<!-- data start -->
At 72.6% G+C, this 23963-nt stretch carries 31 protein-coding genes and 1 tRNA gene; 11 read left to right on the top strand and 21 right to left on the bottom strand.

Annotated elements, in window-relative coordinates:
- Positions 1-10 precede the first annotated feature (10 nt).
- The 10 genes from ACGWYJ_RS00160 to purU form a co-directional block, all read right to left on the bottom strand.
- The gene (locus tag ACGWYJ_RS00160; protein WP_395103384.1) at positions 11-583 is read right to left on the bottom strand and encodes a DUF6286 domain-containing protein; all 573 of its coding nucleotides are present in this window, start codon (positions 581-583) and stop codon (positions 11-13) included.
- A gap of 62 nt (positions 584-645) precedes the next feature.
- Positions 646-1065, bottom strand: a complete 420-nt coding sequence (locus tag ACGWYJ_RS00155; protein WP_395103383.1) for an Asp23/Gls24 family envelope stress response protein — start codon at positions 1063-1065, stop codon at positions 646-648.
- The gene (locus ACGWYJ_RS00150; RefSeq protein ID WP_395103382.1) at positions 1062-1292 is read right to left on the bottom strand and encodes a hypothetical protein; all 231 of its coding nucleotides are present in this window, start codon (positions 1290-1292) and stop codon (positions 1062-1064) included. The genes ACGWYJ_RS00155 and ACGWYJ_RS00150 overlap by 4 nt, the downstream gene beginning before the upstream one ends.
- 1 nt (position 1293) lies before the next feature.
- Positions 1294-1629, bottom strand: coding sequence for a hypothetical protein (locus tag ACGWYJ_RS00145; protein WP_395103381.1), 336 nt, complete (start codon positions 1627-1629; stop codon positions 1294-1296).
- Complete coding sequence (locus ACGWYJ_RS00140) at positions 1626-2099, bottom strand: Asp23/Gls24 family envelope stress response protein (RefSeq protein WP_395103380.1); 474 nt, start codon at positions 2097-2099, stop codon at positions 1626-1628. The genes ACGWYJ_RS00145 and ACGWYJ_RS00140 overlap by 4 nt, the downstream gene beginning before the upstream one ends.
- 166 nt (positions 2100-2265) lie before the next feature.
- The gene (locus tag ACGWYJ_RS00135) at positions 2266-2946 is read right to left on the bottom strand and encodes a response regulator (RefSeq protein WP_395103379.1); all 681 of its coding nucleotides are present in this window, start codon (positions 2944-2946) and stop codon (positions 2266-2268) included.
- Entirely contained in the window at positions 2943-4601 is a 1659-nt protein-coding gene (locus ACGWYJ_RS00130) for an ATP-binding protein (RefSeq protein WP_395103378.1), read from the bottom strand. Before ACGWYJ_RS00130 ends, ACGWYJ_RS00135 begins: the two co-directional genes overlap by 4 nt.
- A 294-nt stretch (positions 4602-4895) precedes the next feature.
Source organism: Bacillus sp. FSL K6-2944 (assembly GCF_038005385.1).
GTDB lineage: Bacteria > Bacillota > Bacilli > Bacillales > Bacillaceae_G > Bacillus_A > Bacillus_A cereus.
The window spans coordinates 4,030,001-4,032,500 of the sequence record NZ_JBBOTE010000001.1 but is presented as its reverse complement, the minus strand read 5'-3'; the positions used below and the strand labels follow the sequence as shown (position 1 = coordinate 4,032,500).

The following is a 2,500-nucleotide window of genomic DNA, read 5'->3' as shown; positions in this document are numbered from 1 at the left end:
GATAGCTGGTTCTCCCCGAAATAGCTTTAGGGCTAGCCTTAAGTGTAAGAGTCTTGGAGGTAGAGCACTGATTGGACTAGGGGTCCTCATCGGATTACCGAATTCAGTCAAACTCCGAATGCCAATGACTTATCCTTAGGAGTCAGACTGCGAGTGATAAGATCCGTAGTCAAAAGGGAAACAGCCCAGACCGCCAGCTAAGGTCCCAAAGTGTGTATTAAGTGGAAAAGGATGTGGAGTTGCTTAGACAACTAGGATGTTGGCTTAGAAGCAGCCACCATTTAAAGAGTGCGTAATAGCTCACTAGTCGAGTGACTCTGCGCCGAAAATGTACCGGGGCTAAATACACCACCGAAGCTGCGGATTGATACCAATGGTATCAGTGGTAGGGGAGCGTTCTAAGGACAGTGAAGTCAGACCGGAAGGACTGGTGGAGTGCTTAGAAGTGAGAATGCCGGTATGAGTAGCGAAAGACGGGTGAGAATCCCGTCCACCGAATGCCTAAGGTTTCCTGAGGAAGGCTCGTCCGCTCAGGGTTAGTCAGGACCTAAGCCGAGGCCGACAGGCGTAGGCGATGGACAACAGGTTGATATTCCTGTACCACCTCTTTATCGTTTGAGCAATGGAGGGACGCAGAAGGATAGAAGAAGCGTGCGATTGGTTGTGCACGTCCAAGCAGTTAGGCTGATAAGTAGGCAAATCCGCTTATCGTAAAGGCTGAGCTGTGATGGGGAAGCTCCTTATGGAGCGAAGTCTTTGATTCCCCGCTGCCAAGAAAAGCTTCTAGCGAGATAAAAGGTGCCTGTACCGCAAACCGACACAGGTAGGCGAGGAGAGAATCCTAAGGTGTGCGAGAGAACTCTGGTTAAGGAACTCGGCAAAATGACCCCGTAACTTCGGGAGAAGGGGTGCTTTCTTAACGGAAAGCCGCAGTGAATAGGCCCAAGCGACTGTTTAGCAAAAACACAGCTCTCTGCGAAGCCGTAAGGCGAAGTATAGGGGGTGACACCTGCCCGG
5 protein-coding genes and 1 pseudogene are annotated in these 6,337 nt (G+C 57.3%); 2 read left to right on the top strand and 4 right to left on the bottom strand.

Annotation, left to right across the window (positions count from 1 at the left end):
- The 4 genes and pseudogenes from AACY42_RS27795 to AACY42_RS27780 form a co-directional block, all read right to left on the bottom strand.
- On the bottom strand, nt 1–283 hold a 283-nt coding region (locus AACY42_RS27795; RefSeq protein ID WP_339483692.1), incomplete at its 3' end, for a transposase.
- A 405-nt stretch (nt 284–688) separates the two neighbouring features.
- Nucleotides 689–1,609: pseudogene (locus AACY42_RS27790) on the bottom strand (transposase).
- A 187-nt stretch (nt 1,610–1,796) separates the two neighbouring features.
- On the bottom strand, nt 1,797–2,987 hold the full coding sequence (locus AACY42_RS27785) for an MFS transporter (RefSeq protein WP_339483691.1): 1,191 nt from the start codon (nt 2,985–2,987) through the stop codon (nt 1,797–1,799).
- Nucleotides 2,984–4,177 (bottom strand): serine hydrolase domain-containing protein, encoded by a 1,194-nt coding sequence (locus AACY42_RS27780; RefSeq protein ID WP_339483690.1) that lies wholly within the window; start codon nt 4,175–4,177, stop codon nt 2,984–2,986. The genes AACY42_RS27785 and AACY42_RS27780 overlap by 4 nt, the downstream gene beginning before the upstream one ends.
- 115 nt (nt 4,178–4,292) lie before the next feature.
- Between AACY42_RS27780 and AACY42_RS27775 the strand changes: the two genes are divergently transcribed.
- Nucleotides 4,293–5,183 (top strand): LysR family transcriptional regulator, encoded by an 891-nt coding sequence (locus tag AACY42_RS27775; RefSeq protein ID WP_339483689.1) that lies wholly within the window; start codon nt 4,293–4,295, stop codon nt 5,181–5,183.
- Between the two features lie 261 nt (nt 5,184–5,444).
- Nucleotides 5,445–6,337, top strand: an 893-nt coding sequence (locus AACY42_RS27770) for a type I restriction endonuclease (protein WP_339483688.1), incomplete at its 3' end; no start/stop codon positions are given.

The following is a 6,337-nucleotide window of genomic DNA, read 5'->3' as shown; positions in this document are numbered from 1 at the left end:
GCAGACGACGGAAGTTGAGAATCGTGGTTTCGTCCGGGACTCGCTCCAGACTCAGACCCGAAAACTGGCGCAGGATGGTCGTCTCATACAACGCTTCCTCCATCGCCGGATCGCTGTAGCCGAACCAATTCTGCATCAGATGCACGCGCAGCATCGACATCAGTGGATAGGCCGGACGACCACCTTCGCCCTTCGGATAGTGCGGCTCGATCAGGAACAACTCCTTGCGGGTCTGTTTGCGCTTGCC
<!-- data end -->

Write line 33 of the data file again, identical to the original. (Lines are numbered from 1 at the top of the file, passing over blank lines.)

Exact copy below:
- Between the two features lie 261 nt (nt 5,184–5,444).